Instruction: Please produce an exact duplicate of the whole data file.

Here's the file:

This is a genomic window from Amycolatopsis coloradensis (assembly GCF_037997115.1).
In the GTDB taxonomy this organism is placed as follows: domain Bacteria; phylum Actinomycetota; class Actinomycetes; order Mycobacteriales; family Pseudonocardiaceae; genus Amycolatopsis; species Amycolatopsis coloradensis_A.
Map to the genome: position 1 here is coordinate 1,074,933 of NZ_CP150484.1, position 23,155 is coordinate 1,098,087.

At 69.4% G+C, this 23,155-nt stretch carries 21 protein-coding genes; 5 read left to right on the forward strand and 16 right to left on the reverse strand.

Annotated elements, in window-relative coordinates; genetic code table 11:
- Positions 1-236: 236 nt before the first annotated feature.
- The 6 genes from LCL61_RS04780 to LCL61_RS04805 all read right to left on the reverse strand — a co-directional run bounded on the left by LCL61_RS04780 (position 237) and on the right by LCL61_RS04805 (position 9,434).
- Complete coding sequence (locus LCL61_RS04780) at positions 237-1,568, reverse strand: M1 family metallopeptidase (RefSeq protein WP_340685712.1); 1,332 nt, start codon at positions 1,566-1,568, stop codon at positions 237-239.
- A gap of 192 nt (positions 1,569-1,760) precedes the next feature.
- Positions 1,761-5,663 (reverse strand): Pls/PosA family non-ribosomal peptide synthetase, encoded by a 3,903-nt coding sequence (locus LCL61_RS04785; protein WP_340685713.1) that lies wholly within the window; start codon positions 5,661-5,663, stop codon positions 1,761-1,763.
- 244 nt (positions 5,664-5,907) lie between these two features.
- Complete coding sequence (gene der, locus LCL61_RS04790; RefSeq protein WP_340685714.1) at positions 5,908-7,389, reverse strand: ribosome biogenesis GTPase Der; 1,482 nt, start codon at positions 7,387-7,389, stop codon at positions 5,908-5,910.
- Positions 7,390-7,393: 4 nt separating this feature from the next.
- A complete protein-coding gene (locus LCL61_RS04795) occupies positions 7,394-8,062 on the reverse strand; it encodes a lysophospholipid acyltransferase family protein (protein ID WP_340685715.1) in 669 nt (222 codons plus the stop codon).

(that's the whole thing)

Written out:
This is a genomic window from Amycolatopsis coloradensis (assembly GCF_037997115.1).
In the GTDB taxonomy this organism is placed as follows: domain Bacteria; phylum Actinomycetota; class Actinomycetes; order Mycobacteriales; family Pseudonocardiaceae; genus Amycolatopsis; species Amycolatopsis coloradensis_A.
Map to the genome: position 1 here is coordinate 1,074,933 of NZ_CP150484.1, position 23,155 is coordinate 1,098,087.

At 69.4% G+C, this 23,155-nt stretch carries 21 protein-coding genes; 5 read left to right on the forward strand and 16 right to left on the reverse strand.

Annotated elements, in window-relative coordinates; genetic code table 11:
- Positions 1-236: 236 nt before the first annotated feature.
- The 6 genes from LCL61_RS04780 to LCL61_RS04805 all read right to left on the reverse strand — a co-directional run bounded on the left by LCL61_RS04780 (position 237) and on the right by LCL61_RS04805 (position 9,434).
- Complete coding sequence (locus LCL61_RS04780) at positions 237-1,568, reverse strand: M1 family metallopeptidase (RefSeq protein WP_340685712.1); 1,332 nt, start codon at positions 1,566-1,568, stop codon at positions 237-239.
- A gap of 192 nt (positions 1,569-1,760) precedes the next feature.
- Positions 1,761-5,663 (reverse strand): Pls/PosA family non-ribosomal peptide synthetase, encoded by a 3,903-nt coding sequence (locus LCL61_RS04785; protein WP_340685713.1) that lies wholly within the window; start codon positions 5,661-5,663, stop codon positions 1,761-1,763.
- 244 nt (positions 5,664-5,907) lie between these two features.
- Complete coding sequence (gene der, locus LCL61_RS04790; RefSeq protein WP_340685714.1) at positions 5,908-7,389, reverse strand: ribosome biogenesis GTPase Der; 1,482 nt, start codon at positions 7,387-7,389, stop codon at positions 5,908-5,910.
- Positions 7,390-7,393: 4 nt separating this feature from the next.
- A complete protein-coding gene (locus LCL61_RS04795) occupies positions 7,394-8,062 on the reverse strand; it encodes a lysophospholipid acyltransferase family protein (protein ID WP_340685715.1) in 669 nt (222 codons plus the stop codon).